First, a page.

NATIONAL BUREAU OF ECONOMIC RESEARCH
NATIONAL BUREAU OF ECONOMIC RESEARCH

The Hated Property Tax: Salience, Tax Rates, and Tax Revolts

Marika Cabral, Caroline Hoxby

NBER Working Paper No. 18514
Issued in November 2012
NBER Program(s):   ED   PE   POL

Because of the manner in which it is normally paid, the property tax is almost certainly the most salient major tax in the U.S. The property tax is also the least popular tax and the only major tax whose revenues have declined as a share of income. We hypothesize that high salience explains the unpopularity of the property tax, the level of the property tax, and prevalence of property tax revolts. To identify variation in the salience of the property tax over local jurisdictions and over time, we exploit conditionally random variation in tax escrow. Tax escrow is a method of paying the property tax that makes it much less salient--as we demonstrate using survey evidence. We find that areas in which the property tax is less salient are areas in which property taxes are higher and property tax revolts are less likely to occur. We present several specification tests, including spatial correlation tests and instruments based on bank branches, that suggest that our results are valid. An implication of our results is that voters facing a non-benevolent government may wish to keep taxes' salience high even if, as a result, they hate their salient taxes.

You may purchase this paper on-line in .pdf format from SSRN.com ($5) for electronic delivery.

Information about Free Papers

You should expect a free download if you are a subscriber, a corporate associate of the NBER, a journalist, an employee of the U.S. federal government with a ".GOV" domain name, or a resident of nearly any developing country or transition economy.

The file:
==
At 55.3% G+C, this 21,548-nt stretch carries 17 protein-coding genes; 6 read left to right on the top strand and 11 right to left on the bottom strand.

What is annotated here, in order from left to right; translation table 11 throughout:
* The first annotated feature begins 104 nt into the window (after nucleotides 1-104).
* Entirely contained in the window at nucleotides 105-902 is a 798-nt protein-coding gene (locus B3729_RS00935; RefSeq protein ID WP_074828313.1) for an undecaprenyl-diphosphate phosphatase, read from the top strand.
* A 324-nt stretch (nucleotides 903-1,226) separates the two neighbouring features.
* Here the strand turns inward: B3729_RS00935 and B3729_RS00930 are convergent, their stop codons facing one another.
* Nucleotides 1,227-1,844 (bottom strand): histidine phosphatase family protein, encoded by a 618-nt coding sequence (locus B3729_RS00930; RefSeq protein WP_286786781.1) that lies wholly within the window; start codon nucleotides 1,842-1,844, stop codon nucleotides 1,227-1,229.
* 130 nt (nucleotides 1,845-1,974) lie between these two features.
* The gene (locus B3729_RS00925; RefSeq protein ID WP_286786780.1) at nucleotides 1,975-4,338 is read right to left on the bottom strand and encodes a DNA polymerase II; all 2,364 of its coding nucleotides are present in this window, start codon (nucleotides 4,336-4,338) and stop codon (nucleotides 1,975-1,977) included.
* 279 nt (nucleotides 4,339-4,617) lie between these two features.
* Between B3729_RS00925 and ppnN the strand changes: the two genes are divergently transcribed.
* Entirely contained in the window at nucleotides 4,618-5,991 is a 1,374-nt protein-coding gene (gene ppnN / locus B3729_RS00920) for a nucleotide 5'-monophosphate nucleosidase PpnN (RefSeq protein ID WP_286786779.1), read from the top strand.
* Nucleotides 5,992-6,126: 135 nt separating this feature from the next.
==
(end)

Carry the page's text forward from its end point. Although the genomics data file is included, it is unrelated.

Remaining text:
If you usually get free papers at work/university but do not at home, you can either connect to your work VPN or proxy (if any) or elect to have a link to the paper emailed to your work email address below. The email address must be connected to a subscribing college, university, or other subscribing institution. Gmail and other free email addresses will not have access.

E-mail:

This paper was revised on May 1, 2013

Machine-readable bibliographic record - MARC, RIS, BibTeX

Document Object Identifier (DOI): 10.3386/w18514

Users who downloaded this paper also downloaded these:
Arnott and Petrova w8913 The Property Tax as a Tax on Value: Deadweight Loss
Coate w17145 Property Taxation, Zoning, and Efficiency: A Dynamic Analysis
Hoxby and Avery w18586 The Missing "One-Offs": The Hidden Supply of High-Achieving, Low Income Students
Chetty, Looney, and Kroft w13330 Salience and Taxation: Theory and Evidence
Piketty and Saez w18521 Optimal Labor Income Taxation
 
Publications
Activities
Meetings
NBER Videos
Data
People
About

Support
National Bureau of Economic Research, 1050 Massachusetts Ave., Cambridge, MA 02138; 617-868-3900; email: info@nber.org

Contact Us